birderfrommaricopa.com

Tommy J. DeBardeleben

Rackensack Canyon


Fast Flight Facts

Target Species:  Sycamore riparian and desert species

Elevation: 3500'

Habitat:  Canyon with sycamore riparian habitat with a creek, surrounding hills with Lower Sonoran Desert and chaparral

Overall Birding Rating: 4

Difficulty: 1-3 (Easy to Moderate)

Birding Type: Easy to Moderate Hiking

Facilities:  None, off-road parking

Fees/Ownership:  None/Tonto National Forest

Closest Town or City/How far from Phoenix:  Cave Creek /33.4 miles north-northeast of Phoenix

Getting there:  Reached by parking along Seven Springs Road and Rackensack Canyon crossing


Overview:  The rugged Rackensack Canyon will give birders the feel of being out in the wild west.  Just as many Red-tailed Hawks are portrayed in western movies flying over a rugged area screaming away, that is also a common sight here at this location.  This is an interesting canyon, with a variety of vegetation types.  Because of the various vegetation types, the birding will be very interesting as well.  Nestled in the canyon are stands of sycamore trees throughout the habitat.  Besides sycamores in the canyon bed, a variety of shrubby plants and desert scrub are along Rackensack Canyon.  Sometimes a creek flows through the canyon.  On the north side of the canyon, the surrounding hills are sonoran desert.  Chaparral habitat is in places where the surrounding slopes on the south side of the canyon are made up of shrubby habitat different than the sonoran desert on the north side of the canyon.  With this different array of habitat, the birding will be exciting at this location. 

Birdlife here will consist of birds that favor sycamore/riparian habitat, chaparral, and sonoran desert.  Zone-tailed Hawk is a good example of a breeding species that can be found here.  Desert birds such as Gambel's Quail, Anna's and Costa's Hummingbirds, Verdin, Cactus Wren, Curve-billed Thrasher, and Black-throated Sparrows will thrive at this location.  Species to keep an eye out for in winter include Bushtit, Bewick's Wren, Western Bluebird, Spotted Towhee, and perhaps a Fox Sparrow or two.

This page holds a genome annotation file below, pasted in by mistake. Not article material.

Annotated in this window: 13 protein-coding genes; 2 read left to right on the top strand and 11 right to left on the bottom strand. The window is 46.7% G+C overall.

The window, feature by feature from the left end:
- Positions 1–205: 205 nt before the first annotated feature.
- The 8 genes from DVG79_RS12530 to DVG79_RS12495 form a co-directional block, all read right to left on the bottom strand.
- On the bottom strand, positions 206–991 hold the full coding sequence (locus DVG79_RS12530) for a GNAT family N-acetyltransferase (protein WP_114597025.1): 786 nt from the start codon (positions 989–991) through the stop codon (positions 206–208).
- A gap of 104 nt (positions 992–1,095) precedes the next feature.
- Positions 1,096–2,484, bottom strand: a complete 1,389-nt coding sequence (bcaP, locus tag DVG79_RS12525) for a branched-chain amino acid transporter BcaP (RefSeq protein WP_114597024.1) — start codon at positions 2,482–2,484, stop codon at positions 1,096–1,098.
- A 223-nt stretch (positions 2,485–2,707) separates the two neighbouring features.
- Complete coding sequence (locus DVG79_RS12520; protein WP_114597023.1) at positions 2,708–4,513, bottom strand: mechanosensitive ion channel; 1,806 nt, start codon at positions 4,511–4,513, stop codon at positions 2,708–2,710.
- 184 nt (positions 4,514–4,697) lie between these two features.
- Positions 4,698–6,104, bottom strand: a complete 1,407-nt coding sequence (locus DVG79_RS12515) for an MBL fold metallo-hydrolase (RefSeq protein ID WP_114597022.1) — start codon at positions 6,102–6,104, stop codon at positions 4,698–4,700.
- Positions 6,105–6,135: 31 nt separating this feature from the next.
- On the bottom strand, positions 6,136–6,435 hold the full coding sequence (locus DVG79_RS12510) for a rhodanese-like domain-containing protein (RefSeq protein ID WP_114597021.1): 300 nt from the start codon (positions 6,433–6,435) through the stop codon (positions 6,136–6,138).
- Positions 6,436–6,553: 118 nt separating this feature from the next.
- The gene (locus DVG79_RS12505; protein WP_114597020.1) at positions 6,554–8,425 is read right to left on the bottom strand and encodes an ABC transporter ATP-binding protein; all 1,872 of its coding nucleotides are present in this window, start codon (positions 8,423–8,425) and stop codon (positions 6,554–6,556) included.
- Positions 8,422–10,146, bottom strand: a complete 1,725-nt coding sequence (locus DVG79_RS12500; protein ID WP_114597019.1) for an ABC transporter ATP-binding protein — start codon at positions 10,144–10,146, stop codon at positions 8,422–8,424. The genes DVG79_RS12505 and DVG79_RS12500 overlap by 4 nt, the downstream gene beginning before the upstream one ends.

Birding Tip:  Once parking, explore both sides east and west of the canyon from Seven Springs Road.  Avoid the residences on the west side.  The west side has more ground to explore on, and it is also much easier to hike than the more thick east side.  There are several side canyons that venture off the main canyon that are also worth exploring.

Directions:  From the east side of the loop 101, take the Pima Road Exit and then Pima Road north for 12 miles until the intersection of Pima and Cave Creek Roads meet.  Then take Cave Creek Road east for four miles until the road turns into Seven Springs Road.  It becomes Seven Springs Road after the turnoff to the Cave Creek Ranger Station.  Once it becomes Seven Springs Road, head north for 5 miles.  The pavement on Seven Springs Road ends right about at the four mile mark, which is close to Rackensack Canyon, which is reached almost right at five miles.  At five miles, the canyon is noticeable.  The best parking is on the east side of Seven Springs Road where it won't interfere with other vehicles accessing the canyon.  Walk both east and west down the canyon to explore.  The west side has more ground to cover, but after a mile or so of hiking, private property is reached.  Don't go near the cabin. 

Pages:

Rackensack Canyon Maps

Rackensack Canyon eBird Data

 

Scenes and Sights from Rackensack Canyon:

Autumn

 

Birdlife of Rackensack Canyon:

Red-tailed Hawk

Fox Sparrow (uncommon winter visitor)

 

Back to Area 11-Cave Creek

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